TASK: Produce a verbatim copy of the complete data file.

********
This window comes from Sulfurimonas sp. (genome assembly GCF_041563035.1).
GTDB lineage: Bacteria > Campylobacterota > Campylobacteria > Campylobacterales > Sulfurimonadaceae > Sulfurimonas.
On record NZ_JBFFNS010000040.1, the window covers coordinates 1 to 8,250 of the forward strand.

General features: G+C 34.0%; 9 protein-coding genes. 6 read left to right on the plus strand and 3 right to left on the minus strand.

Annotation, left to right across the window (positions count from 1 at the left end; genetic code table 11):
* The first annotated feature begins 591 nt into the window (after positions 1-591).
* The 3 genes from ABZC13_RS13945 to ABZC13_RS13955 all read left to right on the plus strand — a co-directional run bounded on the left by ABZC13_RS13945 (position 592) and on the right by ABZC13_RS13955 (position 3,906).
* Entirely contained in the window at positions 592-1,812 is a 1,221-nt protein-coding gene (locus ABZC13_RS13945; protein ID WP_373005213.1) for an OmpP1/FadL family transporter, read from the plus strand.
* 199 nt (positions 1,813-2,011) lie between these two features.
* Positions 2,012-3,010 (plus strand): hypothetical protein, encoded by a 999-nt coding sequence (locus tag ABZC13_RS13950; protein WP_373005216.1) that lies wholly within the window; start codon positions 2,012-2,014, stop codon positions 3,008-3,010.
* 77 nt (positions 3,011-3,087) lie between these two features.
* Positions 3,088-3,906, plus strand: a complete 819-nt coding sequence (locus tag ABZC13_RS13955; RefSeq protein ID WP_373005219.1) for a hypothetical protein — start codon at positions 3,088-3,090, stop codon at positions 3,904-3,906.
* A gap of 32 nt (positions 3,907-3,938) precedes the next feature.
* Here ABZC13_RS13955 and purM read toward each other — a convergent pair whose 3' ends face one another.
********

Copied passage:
This window comes from Sulfurimonas sp. (genome assembly GCF_041563035.1).
GTDB lineage: Bacteria > Campylobacterota > Campylobacteria > Campylobacterales > Sulfurimonadaceae > Sulfurimonas.
On record NZ_JBFFNS010000040.1, the window covers coordinates 1 to 8,250 of the forward strand.

General features: G+C 34.0%; 9 protein-coding genes. 6 read left to right on the plus strand and 3 right to left on the minus strand.

Annotation, left to right across the window (positions count from 1 at the left end; genetic code table 11):
* The first annotated feature begins 591 nt into the window (after positions 1-591).
* The 3 genes from ABZC13_RS13945 to ABZC13_RS13955 all read left to right on the plus strand — a co-directional run bounded on the left by ABZC13_RS13945 (position 592) and on the right by ABZC13_RS13955 (position 3,906).
* Entirely contained in the window at positions 592-1,812 is a 1,221-nt protein-coding gene (locus ABZC13_RS13945; protein ID WP_373005213.1) for an OmpP1/FadL family transporter, read from the plus strand.
* 199 nt (positions 1,813-2,011) lie between these two features.
* Positions 2,012-3,010 (plus strand): hypothetical protein, encoded by a 999-nt coding sequence (locus tag ABZC13_RS13950; protein WP_373005216.1) that lies wholly within the window; start codon positions 2,012-2,014, stop codon positions 3,008-3,010.
* 77 nt (positions 3,011-3,087) lie between these two features.
* Positions 3,088-3,906, plus strand: a complete 819-nt coding sequence (locus tag ABZC13_RS13955; RefSeq protein ID WP_373005219.1) for a hypothetical protein — start codon at positions 3,088-3,090, stop codon at positions 3,904-3,906.
* A gap of 32 nt (positions 3,907-3,938) precedes the next feature.
* Here ABZC13_RS13955 and purM read toward each other — a convergent pair whose 3' ends face one another.